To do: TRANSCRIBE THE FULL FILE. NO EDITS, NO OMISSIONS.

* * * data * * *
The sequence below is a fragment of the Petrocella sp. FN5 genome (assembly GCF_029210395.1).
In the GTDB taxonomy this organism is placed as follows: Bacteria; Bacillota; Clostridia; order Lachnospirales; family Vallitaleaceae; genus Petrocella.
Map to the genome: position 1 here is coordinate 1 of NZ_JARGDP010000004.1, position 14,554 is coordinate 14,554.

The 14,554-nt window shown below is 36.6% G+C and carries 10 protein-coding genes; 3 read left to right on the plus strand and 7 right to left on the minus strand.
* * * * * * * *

The sequence below is a fragment of the Petrocella sp. FN5 genome (assembly GCF_029210395.1).
In the GTDB taxonomy this organism is placed as follows: Bacteria; Bacillota; Clostridia; order Lachnospirales; family Vallitaleaceae; genus Petrocella.
Map to the genome: position 1 here is coordinate 1 of NZ_JARGDP010000004.1, position 14,554 is coordinate 14,554.

The 14,554-nt window shown below is 36.6% G+C and carries 10 protein-coding genes; 3 read left to right on the plus strand and 7 right to left on the minus strand.